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The Foundation of a Charitable Status

posted by User Not Found | Aug 21, 2014

In Iowa, the REALTOR® Foundation of Iowa is a program that allows brokers to direct the interest made from trust accounts into the foundation instead of the state’s general fund. The foundation is able to use the proceeds to benefit real estate programs, other Iowans, and local charities who need it. However, due to its status as a 501(c)(3) nonprofit tax exemption, there are a few rules to know before recommending or requesting assistance through the foundation or any charitable foundation.

One big issue foundations come in trouble with is who can benefit from the foundation. There are certain people who are disqualified from receiving benefits which include directors, officers, trustees, foundation managers, and substantial contributors. A substantial contributor is one who in a year contributes over $5,000 and the amount contributed is more than 2% of the Foundation’s total contributions. (I.R.S. Rulings and Agreements (16 March 1999)). Not only can the foundation not provide benefits to the above named people, they cannot give to their family members including: parents, grandparents, spouses, children (and their spouses) and grandchildren (and their spouses). To provide any benefit would be considered “self-dealing” which carries a penalty and can put the foundation’s status with the IRS at risk.

For the REALTOR® Foundation of Iowa, this means that we are not able to provide funding and assistance to anyone related to the foundation board members, Realtors®, or private individuals. The Foundation is set up to provide for the benefits of the community, therefore able to give to other charitable organizations, help fund community projects, and even help local Iowans as long as there is a third-party donation site.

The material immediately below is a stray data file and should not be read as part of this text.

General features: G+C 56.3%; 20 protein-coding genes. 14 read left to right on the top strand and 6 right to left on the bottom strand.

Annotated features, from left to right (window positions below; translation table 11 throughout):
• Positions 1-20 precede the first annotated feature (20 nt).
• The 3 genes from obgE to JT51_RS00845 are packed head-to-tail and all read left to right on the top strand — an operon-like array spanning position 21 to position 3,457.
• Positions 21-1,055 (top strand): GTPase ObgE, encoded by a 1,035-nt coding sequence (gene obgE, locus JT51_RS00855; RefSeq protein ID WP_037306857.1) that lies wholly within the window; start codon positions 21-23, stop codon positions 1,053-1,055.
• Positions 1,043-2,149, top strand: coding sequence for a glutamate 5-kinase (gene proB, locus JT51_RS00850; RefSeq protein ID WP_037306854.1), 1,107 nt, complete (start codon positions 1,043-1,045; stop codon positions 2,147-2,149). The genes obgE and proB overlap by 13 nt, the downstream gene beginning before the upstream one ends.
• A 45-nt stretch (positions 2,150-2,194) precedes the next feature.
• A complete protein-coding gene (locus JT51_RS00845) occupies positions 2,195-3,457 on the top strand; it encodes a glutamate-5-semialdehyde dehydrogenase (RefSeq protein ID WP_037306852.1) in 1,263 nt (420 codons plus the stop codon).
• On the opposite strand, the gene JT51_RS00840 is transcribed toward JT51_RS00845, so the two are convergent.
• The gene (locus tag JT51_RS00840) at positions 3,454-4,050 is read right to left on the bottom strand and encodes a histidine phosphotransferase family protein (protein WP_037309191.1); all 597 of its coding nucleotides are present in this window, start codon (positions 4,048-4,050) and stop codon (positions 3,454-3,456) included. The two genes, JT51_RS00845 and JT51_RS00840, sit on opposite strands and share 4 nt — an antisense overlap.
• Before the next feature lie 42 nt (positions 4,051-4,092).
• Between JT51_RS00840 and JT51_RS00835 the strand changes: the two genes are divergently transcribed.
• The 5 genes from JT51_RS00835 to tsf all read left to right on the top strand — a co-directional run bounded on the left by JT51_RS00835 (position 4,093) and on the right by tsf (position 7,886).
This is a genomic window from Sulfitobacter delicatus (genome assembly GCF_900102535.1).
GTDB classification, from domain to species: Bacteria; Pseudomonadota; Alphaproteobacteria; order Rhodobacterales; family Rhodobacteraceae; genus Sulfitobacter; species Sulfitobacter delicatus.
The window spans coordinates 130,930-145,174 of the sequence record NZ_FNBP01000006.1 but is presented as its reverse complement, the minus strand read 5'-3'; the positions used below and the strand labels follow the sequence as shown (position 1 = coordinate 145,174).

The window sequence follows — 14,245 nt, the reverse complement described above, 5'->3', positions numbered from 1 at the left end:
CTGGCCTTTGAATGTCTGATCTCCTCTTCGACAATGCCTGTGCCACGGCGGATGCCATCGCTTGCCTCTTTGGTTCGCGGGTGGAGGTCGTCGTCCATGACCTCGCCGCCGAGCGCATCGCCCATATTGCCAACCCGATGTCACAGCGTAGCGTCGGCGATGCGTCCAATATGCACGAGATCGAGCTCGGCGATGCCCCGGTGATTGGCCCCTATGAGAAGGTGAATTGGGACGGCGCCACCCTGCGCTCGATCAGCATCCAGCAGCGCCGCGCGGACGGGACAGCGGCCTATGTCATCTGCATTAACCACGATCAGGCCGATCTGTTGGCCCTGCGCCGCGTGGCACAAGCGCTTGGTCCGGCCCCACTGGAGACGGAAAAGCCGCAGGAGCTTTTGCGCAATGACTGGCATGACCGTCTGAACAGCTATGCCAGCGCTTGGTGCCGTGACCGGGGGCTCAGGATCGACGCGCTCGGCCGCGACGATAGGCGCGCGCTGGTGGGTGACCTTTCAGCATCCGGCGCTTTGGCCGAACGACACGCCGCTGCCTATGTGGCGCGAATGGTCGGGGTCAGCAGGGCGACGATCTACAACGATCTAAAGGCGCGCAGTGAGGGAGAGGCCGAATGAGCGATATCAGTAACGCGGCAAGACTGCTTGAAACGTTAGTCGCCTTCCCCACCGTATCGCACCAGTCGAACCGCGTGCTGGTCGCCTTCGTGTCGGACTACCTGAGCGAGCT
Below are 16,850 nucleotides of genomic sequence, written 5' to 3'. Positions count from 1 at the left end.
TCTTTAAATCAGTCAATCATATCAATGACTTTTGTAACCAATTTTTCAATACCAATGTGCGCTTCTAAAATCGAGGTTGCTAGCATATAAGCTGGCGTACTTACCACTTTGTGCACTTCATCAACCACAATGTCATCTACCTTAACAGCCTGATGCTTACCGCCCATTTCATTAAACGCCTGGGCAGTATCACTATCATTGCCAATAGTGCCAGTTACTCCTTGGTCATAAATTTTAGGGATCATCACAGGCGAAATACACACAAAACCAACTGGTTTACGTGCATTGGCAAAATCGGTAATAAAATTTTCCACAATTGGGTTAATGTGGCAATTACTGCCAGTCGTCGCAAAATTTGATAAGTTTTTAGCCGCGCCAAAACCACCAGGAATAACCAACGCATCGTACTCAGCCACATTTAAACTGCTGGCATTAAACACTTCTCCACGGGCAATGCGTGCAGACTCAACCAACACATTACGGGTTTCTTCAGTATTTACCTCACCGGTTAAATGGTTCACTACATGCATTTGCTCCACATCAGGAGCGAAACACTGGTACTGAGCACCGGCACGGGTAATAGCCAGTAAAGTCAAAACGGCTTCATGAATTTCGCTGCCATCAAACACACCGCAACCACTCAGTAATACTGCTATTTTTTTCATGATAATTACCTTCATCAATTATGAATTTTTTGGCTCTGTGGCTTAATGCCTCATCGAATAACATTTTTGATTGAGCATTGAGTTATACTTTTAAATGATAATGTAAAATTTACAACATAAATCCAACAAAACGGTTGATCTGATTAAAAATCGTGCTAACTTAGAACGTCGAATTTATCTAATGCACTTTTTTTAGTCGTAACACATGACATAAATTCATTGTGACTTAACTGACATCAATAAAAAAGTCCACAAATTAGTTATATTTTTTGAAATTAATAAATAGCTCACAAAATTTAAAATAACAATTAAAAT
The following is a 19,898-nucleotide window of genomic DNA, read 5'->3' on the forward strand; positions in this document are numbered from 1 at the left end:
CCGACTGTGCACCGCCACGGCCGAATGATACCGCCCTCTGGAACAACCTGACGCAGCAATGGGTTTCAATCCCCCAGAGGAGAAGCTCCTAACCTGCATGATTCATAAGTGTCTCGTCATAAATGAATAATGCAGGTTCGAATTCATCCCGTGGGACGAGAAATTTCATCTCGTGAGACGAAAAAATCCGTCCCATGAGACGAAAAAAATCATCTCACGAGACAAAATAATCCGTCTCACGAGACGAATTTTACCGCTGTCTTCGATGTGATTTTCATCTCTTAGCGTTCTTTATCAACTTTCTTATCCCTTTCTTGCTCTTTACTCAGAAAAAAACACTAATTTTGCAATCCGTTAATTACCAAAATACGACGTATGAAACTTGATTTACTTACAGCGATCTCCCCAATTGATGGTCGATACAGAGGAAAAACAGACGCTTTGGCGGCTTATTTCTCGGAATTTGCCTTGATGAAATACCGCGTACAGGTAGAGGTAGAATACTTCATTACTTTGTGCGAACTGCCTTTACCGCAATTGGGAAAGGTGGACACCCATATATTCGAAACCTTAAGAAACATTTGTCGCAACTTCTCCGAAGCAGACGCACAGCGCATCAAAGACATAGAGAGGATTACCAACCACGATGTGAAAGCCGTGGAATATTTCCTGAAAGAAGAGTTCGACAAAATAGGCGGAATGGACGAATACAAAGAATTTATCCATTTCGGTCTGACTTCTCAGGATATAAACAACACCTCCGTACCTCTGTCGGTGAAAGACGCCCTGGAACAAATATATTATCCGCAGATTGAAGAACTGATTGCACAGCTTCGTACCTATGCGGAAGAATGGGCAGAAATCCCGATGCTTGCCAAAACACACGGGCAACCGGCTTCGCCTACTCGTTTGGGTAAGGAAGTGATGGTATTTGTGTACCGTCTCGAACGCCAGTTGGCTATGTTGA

There are times when a charitable organization does give to a group of people which causes an incidental benefit to a member. In the instance of an incidental benefit, the IRS does not penalize the organization if it does not occur frequently and that it is not “repugnant to the idea of an exclusively public charitable purpose”. (GCM 35701, 1974 GCM LEXIS 371 (I.R.S. 1974)). Simply put, the IRS does realize that there are times when a foundation or charity will be giving to a larger group which may cause a member a benefit, however because the giving by the foundation is both charitable and within the guidelines of the IRS and their own bylaws, it does not jeopardize their own tax exempt status.

When a foundation is involved in giving grants and other benefits to a community they must insure that they are (1)  not self-dealing by providing benefits to disqualified members; (2) providing benefits for the community as a whole, not just specific people; and (3) insure that they follow the bylaws and regulations set by the IRS and Foundation itself.

For more information on the REALTOR® Foundation of Iowa, including application forms, please click here.